Friday, June 3, 2011

Pandora's Box


Remember Pandora of Greek mythology, maybe from a high school literature or history class? The one who opened the box (or jar) that contained the world’s evils? That’s right: a woman was responsible for all of humanity’s woes—pretty misogynous, isn’t it? However, the idea of a box that suddenly opens and releases evils that wreck havoc on the planet intrigues me.

Possibly, living abroad makes Pandora’s box a naggingly persistent idea.
“Living in between” means looking at one’s country of origin from a different perspective, from the outside, in my case, from Tunis. The Tunisian government has made few efforts to decentralize; the major activities of government—political, military, diplomatic, etc.—and commerce take place in the Tunis region. Because of such a concentrated center of national and international activity and because Tunisia is such a small country making it difficult to hide much, Tunis is a microcosm of the international diplomatic walse. Having observed over a lengthy period of time, I remain fascinated, curious, and puzzled—no, baffled—by events as they unfold in the Mediterranean region and the Arab world.
Take the Gulf Wars, for example. The first Gulf War (1991) pushed me to do several pieces, including one titled Pandora’s Box, no. 91 (34.5”x29.5”, machine embroidered, pieced & quilted, some hand painted fabrics).

The jagged shape of this piece represents the rip in the fabric of civilization when the contents of the box spew forth. Today, this piece appears lopsided to me; I would add “Saddam” and “dictator,” etc., to the mix of words. The question remains of how to deal with the arbitrary violence of armed conflict. Creative expression can give voice to concern, n'est-ce pas?

A child’s drawings inspired War Games I: A Study in Contradiction (December 1995, 57”x79”, machine pieced, appliquéd, & embroidered). Smiles, open hands, floating guns: to this day, the term “war games” sounds sinister to me.


However, those khaki/military colors provided a challenge to expand my palate.

Taking a slice of War Games I, I created a circular design that blurred the images into a pattern in War Games II (Nov. 1995, 79”x79”, machine pieced, appliqued, embroidered).
And so, I erased war…

12 comments:

Carole said...

LOVE your Pandora's Box quilt! War Games is very thought provoking.... seeing the young faces in the helmets stirs my mother's heart. Keep on erasing wars!

MulticoloredPieces said...

Thanks, Carole. I've been ruminating on a Pandora's Box for the violence in Libya. It's so close and so hard to digest. It's on a back burner, waiting for Gaddafi to leave.

Anonymous said...

Love your art style,we're waiting for more pieces to admire...Can we buy some quilts?

Jeanne said...

Dear MP
What can I say but wow! What a fascinating life you lead. I just read your last few posts and I feel we have the makings of a novel here. Barbara Kingsolver watch out! Your handiwork is wonderful...each and every piece is truly a work of art. I can appreciate the name of your blog right now!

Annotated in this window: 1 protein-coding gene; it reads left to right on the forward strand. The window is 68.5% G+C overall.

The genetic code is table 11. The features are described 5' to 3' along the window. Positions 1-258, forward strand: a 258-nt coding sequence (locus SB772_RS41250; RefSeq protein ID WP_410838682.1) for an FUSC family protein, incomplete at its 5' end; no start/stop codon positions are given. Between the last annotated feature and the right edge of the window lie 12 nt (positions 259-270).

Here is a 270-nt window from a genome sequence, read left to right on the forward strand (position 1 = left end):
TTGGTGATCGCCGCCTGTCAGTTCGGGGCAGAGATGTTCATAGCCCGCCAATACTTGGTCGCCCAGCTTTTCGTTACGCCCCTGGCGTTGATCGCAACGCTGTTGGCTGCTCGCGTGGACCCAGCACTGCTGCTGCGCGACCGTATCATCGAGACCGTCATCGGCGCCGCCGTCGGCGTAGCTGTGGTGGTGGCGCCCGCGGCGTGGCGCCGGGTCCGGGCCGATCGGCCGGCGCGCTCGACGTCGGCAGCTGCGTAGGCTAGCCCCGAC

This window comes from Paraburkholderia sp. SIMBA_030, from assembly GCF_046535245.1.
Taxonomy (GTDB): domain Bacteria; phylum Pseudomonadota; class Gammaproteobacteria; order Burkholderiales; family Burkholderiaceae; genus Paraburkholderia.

Bee keeping...I love it! I imagine it is not an easy life that you lead but one that took time to settle into. It sounds like it fits you now.

I look forward to following your story! Thanks for stopping by and leaving a comment today, much appreciated!

Jeanne :)

Jensters said...

Such stunning work you have here.

lola ruiz said...

what a talented woman you are!. These are great works. Reading your chronicles makes me remind how we spanish people used to be only thirty years ago. We are mediterranean too and there are small villages in Granada country that are exactly the same as some tunesian village because their people lived in Spain when half of this country was muslim for eight centuries.
We used to share similar cook only less spicy. Not anymore we are too busy now been european.

Claudette said...

Your quilts are just beautiful!

isathreadsoflife said...

Des quilts tout á fait étonnants qui portent á réflexion sur la situation autour de la Méditerranée et sur la guerre en général. J´admire votre technique et le travail considérable qu´elle représente. Bravo, mille fois bravo.

Cheryl Razmus said...

I am awed at the innovative personal design of your quilts. I was just learning to quilt in '91 and I studied under some very rigid and traditional teachers. I learned to do finely executed work, but nothing as expressive as you. Did you study with someone, or just learn on your own to be so free?

dulce said...

Que trabalho maravilhoso, parabéns!!!bj

Gayle Pritchard said...

So interesting to read about your life there, and I love seeing this work. Fabulous!

Loryan said...

Davvero stupefacente il tuo lavoro!
Io vorrei sapere, se posso permettermi, quale tipo di attrezzatura utilizzi (che tipologia di macchina e quant'altro) per riuscire a muovere l'ago della macchina e ricamare come se usassi una matita? Vedi, io non avrei problemi con il disegno, ma ciò che mi limita è la conoscenza delle attrezzature per cucire, ricamare e fare patchwork in modo immediato come se fosse un disegno o una pittura, quindi con un pennello!
Ti ringrazio!
Loryan.